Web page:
New Girl Recap: The Pepperwood Chronicles

Max Greenfield as Schmidt, Hannah Simone as Cece. Photo: Jennifer Clasen/FOX
New Girl
New Girl
Episode Title
Single and Sufficient
Editor’s Rating

Okay, I finally understand where New Girl is headed this season. There will be a confrontation between Nick and Reagan, and/or Nick and Jess. Jess and Nick will have to deal with the fact that Jess likes Nick, or Reagan will dump Nick, or Nick will get jealous of Jess and a new boyfriend, and we'll end up back in Jess-and-Nicksville.

But first, we'll spend a few weeks watching each character slide into the right place. Jess will have to date other people, and Nick will have to find something else to do with his time. Cece and Schmidt will head toward some big point of relationship stress, which will be resolved without much of a headache. Maybe Winston and Aly will get married, which would be nice. I can see all of that coming, and I get it. We've got to push a lot of blocks into place before we can get there.

But Robby? Really? Robby is the person we're going to resurrect as Jess's stand-in love interest? Used to be obsessed with Cece, that Robby? Always-the-runner-up Robby? Was in a bar fight set to Katy Perry's "Roar" in season five, but I don't remember anything else about his role in that episode?

Okay, I guess. Sure.

Cece, Schmidt, Aly, and Winston are going on a very romantic couples trip, glamping in yurts somewhere. For reasons that seem thin at best, they decide they should invite someone else, so they ask Jess if she'd like to come along. Of course she would! But she's going to invite every member of her new singles group, a small band of people designed to support each other in their singlehood and prevent any of them from ever being in a romantic relationship. Their motto is "I'm Single, I'm Sufficient," which Schmidt and Cece immediately realize abbreviates to ISIS. This is my favorite joke of the episode.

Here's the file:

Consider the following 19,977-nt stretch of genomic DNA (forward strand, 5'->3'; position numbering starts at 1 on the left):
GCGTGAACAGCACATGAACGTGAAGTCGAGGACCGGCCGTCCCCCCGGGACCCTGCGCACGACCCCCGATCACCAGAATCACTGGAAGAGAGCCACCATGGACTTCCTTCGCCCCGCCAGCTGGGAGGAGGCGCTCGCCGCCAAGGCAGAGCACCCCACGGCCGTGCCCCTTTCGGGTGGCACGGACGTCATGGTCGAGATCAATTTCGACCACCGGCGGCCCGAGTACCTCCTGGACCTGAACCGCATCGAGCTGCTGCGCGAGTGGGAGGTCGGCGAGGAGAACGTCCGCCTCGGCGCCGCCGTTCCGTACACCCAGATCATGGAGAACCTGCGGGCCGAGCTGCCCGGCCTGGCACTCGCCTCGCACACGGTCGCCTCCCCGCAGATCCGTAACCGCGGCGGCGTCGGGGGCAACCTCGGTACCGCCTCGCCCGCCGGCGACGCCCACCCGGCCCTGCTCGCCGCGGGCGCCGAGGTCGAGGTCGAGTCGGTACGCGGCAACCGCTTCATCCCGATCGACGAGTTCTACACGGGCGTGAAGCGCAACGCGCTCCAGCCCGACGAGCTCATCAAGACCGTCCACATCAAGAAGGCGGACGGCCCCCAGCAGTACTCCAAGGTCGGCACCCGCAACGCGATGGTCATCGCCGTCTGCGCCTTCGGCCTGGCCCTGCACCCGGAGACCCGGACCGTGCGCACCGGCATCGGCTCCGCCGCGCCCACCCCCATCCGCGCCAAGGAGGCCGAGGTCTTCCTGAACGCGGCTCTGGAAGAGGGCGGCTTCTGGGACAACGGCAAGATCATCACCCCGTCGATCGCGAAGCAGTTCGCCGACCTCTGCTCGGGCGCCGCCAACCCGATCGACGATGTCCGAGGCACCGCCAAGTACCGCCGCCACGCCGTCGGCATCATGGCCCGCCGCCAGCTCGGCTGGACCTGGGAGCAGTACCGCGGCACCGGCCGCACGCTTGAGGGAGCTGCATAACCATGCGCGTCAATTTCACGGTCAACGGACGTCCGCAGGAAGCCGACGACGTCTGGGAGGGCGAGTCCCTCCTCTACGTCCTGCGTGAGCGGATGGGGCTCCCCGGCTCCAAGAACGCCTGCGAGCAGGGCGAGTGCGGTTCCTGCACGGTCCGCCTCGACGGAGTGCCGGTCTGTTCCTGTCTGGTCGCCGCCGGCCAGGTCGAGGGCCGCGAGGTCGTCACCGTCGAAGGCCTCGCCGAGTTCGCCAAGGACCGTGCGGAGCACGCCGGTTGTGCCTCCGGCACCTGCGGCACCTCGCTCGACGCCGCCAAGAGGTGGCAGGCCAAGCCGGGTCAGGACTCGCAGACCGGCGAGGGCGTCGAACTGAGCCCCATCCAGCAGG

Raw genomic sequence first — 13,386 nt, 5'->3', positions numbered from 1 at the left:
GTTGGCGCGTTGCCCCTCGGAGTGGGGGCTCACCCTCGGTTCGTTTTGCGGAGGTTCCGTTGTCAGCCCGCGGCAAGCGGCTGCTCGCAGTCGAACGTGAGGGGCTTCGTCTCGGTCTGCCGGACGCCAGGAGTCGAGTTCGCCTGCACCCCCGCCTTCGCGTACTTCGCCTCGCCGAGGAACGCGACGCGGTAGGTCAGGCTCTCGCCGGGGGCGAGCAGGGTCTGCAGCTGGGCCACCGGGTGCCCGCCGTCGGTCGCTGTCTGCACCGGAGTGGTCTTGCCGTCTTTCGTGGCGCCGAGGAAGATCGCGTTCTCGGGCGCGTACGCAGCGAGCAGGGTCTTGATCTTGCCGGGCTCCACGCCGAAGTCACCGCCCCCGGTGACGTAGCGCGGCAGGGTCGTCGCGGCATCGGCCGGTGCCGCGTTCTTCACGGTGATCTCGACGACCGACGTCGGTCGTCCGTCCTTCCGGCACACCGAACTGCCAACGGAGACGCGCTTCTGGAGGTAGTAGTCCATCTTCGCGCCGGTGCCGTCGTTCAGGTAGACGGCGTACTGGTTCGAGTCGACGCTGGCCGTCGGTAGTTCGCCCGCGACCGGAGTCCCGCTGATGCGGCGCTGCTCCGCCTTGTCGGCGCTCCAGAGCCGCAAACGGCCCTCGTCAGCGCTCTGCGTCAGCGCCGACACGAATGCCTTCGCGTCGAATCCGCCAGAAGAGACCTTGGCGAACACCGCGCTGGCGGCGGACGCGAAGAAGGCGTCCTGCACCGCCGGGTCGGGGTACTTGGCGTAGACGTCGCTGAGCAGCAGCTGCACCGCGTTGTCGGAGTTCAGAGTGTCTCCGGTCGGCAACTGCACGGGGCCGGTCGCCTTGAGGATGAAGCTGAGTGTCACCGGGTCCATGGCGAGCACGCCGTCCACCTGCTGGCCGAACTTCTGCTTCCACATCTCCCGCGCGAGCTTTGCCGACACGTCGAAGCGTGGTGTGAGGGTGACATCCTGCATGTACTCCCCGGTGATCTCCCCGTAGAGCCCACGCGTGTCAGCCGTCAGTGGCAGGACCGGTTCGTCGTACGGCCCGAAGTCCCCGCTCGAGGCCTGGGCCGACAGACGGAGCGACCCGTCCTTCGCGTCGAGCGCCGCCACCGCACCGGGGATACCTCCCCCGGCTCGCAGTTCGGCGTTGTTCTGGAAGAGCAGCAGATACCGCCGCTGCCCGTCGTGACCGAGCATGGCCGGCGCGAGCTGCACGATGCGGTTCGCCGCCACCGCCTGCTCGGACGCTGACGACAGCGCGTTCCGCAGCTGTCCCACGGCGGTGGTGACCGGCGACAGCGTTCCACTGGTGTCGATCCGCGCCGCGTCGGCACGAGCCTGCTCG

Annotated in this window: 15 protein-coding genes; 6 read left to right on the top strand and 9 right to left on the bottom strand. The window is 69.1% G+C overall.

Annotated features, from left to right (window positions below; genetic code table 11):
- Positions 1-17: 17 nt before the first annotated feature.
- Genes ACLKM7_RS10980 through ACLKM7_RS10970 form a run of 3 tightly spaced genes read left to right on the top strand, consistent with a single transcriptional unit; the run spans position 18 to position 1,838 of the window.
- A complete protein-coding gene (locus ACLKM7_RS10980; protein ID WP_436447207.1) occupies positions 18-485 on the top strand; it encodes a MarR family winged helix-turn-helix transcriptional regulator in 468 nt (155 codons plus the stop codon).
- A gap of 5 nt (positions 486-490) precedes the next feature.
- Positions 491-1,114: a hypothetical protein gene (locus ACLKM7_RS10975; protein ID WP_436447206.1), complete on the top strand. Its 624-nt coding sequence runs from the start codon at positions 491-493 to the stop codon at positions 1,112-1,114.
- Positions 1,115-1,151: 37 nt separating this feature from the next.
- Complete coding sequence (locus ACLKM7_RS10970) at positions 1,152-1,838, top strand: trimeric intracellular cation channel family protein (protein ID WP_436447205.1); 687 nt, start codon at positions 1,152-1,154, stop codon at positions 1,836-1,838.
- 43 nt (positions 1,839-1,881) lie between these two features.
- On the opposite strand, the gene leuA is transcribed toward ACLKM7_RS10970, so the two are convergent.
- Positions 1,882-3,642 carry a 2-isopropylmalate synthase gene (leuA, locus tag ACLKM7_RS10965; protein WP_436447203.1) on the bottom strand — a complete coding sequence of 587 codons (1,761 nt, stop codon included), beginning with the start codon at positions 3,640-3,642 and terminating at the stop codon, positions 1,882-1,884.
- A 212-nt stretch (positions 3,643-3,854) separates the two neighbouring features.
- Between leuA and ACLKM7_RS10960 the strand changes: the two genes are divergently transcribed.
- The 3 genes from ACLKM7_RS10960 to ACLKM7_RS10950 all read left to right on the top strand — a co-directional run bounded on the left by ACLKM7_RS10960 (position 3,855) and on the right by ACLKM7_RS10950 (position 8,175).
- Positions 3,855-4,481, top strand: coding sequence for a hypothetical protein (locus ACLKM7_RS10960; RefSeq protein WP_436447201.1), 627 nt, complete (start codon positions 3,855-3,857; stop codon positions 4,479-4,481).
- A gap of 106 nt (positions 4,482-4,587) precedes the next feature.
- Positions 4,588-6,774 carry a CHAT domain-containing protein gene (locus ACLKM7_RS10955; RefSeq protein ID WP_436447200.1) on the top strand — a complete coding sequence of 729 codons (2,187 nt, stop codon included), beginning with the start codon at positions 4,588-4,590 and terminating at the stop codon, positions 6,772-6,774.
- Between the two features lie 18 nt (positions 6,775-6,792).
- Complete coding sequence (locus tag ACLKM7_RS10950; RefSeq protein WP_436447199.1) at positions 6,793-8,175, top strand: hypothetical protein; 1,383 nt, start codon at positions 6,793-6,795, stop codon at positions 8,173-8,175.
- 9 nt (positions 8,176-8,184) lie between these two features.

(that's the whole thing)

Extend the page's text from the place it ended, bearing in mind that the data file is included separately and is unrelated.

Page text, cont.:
The glamping setting is nice — those yurts look very comfortable, the lake-bonfire-wooded scenery offer good options for premises and gags, and I always like a good "everybody wears flannel" episode. But the larger premise here, with Schmidt and Cece trying to puncture the underlying idea of the singles group, and the singles group not putting up a particularly strong fight for themselves, feels underbaked and oddly ungenerous to everyone involved.

Schmidt and Cece's stance (let's be honest, it's mostly Schmidt's), is that the singles group is ridiculous, and that Jess, Robby, Brenda the Circuit Court Judge, Hugh Who Grows His Own Onions, and Principal Foster are all just deluding themselves. "We all know you would rather be in a couple," Schmidt yells at them. This is pretty awful, and not especially open-minded about any person who actually prefers to live without being in a romantic relationship. (I know, perish the thought! It's like if a dog walked its master on a leash, or a woman were president or something.) The singles group reacts to Schmidt's weird anti-single prejudice with understandable animosity, accusing him of "couple-splaining," but they also come off as completely ridiculous.